She, feeling somewhat self-conscious about it, instructs the body to breathe, causing the punctured lung to bubble. She irritably pings her mother, asking her to hurry up and take care of that. Her mother pings back, complaining that returning lightly-dead humans to homeostasis is a slow process and if she wants the job done fast then maybe this ungrateful daughter could roll up her sleeves and secrete some epinephrine.
Kali ignores her, putting the finishing touches on an inherited driver which should let her process raw human visual data. With the final tweaks, she takes control of eyes that haven’t closed.
She sees, in the bizarrely narrow EM band of human vision, a series of abstract shapes, lines and edges, and she impatiently waits for it to resolve into meaning.
She is stunned to feel her payload stirring within her and taking notice.
The east wall is packed clay, with a large window through which she can see scorched dunes and dry, cracked earth. Dotted atop them are squat, crude-worked edifices of clay and straw—probably human dwellings. Hanging above, visible in the blue sky of day, are the shattered, red-glowing fragments of what was once this planet’s moon and is now its asteroid belt.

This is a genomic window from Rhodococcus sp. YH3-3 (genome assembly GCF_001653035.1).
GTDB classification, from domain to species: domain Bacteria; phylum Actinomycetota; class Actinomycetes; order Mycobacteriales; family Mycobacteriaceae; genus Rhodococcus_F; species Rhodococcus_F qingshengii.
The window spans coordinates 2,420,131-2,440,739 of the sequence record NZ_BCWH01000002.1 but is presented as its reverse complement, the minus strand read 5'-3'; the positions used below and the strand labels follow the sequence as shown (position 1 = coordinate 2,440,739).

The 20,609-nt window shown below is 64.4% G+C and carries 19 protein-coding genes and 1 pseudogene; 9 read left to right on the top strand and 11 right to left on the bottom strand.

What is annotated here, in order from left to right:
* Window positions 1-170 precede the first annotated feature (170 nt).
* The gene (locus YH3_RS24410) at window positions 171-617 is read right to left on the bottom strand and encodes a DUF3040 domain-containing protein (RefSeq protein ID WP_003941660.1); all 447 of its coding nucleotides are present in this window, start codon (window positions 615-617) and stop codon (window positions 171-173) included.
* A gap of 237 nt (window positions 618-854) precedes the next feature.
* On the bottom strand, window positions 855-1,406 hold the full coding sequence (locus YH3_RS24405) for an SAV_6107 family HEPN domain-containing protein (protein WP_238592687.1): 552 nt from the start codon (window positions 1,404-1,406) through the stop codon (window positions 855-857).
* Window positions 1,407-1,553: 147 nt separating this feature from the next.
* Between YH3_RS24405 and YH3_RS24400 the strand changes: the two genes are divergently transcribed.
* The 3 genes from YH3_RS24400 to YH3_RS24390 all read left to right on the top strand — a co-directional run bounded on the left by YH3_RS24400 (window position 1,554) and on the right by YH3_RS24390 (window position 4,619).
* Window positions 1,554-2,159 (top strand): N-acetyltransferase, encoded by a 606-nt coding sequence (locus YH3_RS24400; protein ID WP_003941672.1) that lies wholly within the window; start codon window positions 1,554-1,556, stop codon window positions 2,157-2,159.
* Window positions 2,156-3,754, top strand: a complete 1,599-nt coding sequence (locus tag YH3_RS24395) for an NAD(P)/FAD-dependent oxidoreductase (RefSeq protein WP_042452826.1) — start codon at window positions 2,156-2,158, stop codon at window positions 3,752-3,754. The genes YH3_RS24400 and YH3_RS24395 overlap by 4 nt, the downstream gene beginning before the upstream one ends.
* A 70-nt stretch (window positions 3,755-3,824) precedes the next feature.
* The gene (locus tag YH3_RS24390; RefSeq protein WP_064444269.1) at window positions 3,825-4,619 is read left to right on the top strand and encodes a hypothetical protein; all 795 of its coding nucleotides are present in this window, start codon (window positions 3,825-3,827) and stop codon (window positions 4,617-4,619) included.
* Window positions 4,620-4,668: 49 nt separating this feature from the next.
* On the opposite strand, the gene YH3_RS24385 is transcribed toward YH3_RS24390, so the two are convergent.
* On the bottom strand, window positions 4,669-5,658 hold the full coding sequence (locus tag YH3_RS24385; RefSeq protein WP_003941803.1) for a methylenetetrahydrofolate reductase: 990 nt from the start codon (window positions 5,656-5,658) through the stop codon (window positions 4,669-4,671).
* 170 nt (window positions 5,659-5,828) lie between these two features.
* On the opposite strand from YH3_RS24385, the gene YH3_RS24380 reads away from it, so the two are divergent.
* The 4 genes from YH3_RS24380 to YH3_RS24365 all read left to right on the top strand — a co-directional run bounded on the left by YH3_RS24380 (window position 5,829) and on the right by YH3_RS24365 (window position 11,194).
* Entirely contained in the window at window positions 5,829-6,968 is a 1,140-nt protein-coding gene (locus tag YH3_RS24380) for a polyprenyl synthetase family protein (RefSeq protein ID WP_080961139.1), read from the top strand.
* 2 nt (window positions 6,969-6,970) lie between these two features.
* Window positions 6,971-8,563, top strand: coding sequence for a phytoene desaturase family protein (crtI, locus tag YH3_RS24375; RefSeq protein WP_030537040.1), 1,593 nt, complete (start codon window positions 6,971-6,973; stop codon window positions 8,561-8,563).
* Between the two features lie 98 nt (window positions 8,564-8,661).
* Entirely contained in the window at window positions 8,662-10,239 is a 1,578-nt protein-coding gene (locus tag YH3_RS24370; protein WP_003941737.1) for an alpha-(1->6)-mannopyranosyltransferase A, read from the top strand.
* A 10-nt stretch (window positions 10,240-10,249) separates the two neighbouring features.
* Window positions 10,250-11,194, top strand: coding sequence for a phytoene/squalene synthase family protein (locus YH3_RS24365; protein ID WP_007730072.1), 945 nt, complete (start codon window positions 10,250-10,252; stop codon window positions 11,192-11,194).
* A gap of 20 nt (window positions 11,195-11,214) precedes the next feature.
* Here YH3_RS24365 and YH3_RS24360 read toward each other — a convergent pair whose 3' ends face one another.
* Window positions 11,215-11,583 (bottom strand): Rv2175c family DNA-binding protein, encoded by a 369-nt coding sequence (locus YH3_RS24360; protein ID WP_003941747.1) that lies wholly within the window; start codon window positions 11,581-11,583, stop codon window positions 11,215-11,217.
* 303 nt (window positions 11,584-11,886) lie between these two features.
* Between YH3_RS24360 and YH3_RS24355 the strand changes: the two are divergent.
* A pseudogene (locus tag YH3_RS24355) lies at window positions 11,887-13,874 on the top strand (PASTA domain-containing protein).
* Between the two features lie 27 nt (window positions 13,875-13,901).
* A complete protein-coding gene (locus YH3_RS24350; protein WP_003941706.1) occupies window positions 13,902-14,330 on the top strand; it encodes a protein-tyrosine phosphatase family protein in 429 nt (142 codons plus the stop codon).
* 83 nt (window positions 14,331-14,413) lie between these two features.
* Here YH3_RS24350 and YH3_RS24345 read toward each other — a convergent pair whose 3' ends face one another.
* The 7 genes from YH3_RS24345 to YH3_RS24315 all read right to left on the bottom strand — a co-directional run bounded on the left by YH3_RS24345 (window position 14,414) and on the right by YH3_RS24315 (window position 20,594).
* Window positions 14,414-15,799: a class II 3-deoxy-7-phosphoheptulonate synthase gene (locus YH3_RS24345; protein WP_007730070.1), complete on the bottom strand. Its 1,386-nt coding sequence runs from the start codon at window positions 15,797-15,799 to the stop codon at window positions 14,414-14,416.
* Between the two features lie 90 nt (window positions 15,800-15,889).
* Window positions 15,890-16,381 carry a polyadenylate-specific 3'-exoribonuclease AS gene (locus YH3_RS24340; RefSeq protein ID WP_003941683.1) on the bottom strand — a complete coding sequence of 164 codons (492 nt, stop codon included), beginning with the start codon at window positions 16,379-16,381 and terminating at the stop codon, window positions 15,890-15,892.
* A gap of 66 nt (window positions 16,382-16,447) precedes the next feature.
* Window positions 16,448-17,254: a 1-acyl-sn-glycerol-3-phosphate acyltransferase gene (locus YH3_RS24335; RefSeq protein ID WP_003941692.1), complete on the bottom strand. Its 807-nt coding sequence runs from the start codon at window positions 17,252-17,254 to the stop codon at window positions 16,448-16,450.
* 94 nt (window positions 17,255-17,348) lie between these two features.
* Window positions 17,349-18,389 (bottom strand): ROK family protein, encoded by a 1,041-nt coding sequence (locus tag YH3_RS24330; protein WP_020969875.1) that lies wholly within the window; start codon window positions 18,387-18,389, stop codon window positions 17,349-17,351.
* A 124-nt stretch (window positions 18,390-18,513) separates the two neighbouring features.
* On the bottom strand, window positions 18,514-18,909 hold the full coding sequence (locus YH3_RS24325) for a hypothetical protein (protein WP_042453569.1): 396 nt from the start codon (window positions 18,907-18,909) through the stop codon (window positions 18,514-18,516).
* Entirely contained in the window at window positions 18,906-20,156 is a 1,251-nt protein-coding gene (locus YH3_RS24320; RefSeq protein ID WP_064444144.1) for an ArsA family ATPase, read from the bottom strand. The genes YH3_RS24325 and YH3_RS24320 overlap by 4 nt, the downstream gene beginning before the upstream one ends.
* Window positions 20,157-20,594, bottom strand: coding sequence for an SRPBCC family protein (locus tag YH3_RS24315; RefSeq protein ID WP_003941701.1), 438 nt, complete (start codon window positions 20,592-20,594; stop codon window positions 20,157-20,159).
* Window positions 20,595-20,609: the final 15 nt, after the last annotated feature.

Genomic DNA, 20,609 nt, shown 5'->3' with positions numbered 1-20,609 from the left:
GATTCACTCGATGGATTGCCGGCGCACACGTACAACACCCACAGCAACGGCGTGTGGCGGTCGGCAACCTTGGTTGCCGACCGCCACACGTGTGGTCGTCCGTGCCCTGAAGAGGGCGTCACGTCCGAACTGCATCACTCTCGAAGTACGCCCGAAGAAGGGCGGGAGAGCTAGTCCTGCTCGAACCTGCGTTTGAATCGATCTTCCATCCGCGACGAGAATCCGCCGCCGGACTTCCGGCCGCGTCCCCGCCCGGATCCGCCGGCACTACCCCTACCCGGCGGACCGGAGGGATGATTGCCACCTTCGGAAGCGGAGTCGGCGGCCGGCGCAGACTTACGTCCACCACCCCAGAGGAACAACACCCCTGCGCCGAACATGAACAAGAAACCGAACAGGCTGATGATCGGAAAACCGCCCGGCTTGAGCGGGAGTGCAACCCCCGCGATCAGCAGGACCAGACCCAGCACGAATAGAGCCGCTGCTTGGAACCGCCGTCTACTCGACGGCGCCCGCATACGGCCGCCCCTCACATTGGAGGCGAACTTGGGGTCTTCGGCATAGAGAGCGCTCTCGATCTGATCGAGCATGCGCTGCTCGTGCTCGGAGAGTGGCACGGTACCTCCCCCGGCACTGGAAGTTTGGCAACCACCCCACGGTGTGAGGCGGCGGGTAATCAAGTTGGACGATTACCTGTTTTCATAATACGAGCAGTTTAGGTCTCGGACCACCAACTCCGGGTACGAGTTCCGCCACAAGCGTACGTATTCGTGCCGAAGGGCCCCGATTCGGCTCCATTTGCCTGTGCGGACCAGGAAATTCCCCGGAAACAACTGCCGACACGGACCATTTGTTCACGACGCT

But her payload’s attention, and her own, is entirely focused on The Spire.
The Spire is a huge, once-white thing, weather-beaten and ancient. It is three kilometers high and impossibly thin.
Kali looks at it, unimpressed, glancing at her payload dubiously.
This is the thing we care about? The moment of inertia on this thing is absolutely precarious; this structure cannot exist.
And Payload responds only,
Oh good, it’s still here.
Kali blinks once, manually. The body of Zephyr Vargas has stopped breathing, not out of pulmonary defect but from frisson. She doesn’t know what The Spire is or what it means, but she exists for it.
Go, urges Payload. Take us to it.
Kali and her body sigh, an unexpectedly unconscious integration. She spews out a thick coil of I/O cables and starts to really make herself at home. This body is different than the one her great-great-great-great-great-great-great-great-great-grandmother piloted, and all of her inherited drivers are sloppy, imprecise. She test-fires all the motor controls and the body thrashes about again. It’s still leaking, but less so than before, and the lung seems to be reinflating.
There are vibrations resonating through the skull. Kali freezes.
An earthquake? An orbital bombardment?
Oh, wait, right, it’s sound.